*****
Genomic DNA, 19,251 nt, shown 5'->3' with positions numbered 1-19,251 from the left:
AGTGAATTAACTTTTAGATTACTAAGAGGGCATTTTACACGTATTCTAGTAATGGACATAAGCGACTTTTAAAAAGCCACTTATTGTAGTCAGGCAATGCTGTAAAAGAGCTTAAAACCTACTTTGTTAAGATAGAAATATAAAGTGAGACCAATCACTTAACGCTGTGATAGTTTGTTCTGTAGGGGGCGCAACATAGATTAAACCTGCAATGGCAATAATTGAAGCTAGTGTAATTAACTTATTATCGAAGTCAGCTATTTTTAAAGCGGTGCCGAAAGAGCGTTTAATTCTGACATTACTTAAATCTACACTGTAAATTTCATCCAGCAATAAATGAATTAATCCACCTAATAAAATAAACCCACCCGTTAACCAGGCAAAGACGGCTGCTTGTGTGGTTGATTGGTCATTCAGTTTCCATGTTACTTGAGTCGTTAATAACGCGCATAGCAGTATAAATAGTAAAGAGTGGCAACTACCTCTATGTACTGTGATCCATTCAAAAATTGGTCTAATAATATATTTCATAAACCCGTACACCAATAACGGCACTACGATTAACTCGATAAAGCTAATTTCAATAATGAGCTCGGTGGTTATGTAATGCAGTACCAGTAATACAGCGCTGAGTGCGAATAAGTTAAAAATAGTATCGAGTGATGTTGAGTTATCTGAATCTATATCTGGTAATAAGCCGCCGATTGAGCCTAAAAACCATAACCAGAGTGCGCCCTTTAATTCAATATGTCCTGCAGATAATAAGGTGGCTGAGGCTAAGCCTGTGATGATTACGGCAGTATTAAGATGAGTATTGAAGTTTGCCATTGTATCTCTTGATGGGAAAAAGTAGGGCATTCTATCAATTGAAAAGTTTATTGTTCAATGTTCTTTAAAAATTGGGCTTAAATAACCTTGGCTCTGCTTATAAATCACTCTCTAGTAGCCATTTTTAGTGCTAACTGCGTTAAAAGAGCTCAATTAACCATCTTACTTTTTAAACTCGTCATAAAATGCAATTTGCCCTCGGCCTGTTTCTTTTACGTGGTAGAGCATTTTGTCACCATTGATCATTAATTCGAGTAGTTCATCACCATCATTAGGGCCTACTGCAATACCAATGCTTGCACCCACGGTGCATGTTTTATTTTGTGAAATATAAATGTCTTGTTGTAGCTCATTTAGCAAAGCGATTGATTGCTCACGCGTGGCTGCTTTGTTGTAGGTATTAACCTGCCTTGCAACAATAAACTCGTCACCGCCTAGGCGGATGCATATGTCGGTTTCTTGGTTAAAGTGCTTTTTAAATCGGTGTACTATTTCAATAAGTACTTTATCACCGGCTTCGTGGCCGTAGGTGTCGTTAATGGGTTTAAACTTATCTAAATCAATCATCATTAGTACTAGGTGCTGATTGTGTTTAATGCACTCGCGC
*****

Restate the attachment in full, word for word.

Genomic DNA, 19,251 nt, shown 5'->3' with positions numbered 1-19,251 from the left:
AGTGAATTAACTTTTAGATTACTAAGAGGGCATTTTACACGTATTCTAGTAATGGACATAAGCGACTTTTAAAAAGCCACTTATTGTAGTCAGGCAATGCTGTAAAAGAGCTTAAAACCTACTTTGTTAAGATAGAAATATAAAGTGAGACCAATCACTTAACGCTGTGATAGTTTGTTCTGTAGGGGGCGCAACATAGATTAAACCTGCAATGGCAATAATTGAAGCTAGTGTAATTAACTTATTATCGAAGTCAGCTATTTTTAAAGCGGTGCCGAAAGAGCGTTTAATTCTGACATTACTTAAATCTACACTGTAAATTTCATCCAGCAATAAATGAATTAATCCACCTAATAAAATAAACCCACCCGTTAACCAGGCAAAGACGGCTGCTTGTGTGGTTGATTGGTCATTCAGTTTCCATGTTACTTGAGTCGTTAATAACGCGCATAGCAGTATAAATAGTAAAGAGTGGCAACTACCTCTATGTACTGTGATCCATTCAAAAATTGGTCTAATAATATATTTCATAAACCCGTACACCAATAACGGCACTACGATTAACTCGATAAAGCTAATTTCAATAATGAGCTCGGTGGTTATGTAATGCAGTACCAGTAATACAGCGCTGAGTGCGAATAAGTTAAAAATAGTATCGAGTGATGTTGAGTTATCTGAATCTATATCTGGTAATAAGCCGCCGATTGAGCCTAAAAACCATAACCAGAGTGCGCCCTTTAATTCAATATGTCCTGCAGATAATAAGGTGGCTGAGGCTAAGCCTGTGATGATTACGGCAGTATTAAGATGAGTATTGAAGTTTGCCATTGTATCTCTTGATGGGAAAAAGTAGGGCATTCTATCAATTGAAAAGTTTATTGTTCAATGTTCTTTAAAAATTGGGCTTAAATAACCTTGGCTCTGCTTATAAATCACTCTCTAGTAGCCATTTTTAGTGCTAACTGCGTTAAAAGAGCTCAATTAACCATCTTACTTTTTAAACTCGTCATAAAATGCAATTTGCCCTCGGCCTGTTTCTTTTACGTGGTAGAGCATTTTGTCACCATTGATCATTAATTCGAGTAGTTCATCACCATCATTAGGGCCTACTGCAATACCAATGCTTGCACCCACGGTGCATGTTTTATTTTGTGAAATATAAATGTCTTGTTGTAGCTCATTTAGCAAAGCGATTGATTGCTCACGCGTGGCTGCTTTGTTGTAGGTATTAACCTGCCTTGCAACAATAAACTCGTCACCGCCTAGGCGGATGCATATGTCGGTTTCTTGGTTAAAGTGCTTTTTAAATCGGTGTACTATTTCAATAAGTACTTTATCACCGGCTTCGTGGCCGTAGGTGTCGTTAATGGGTTTAAACTTATCTAAATCAATCATCATTAGTACTAGGTGCTGATTGTGTTTAATGCACTCGCGC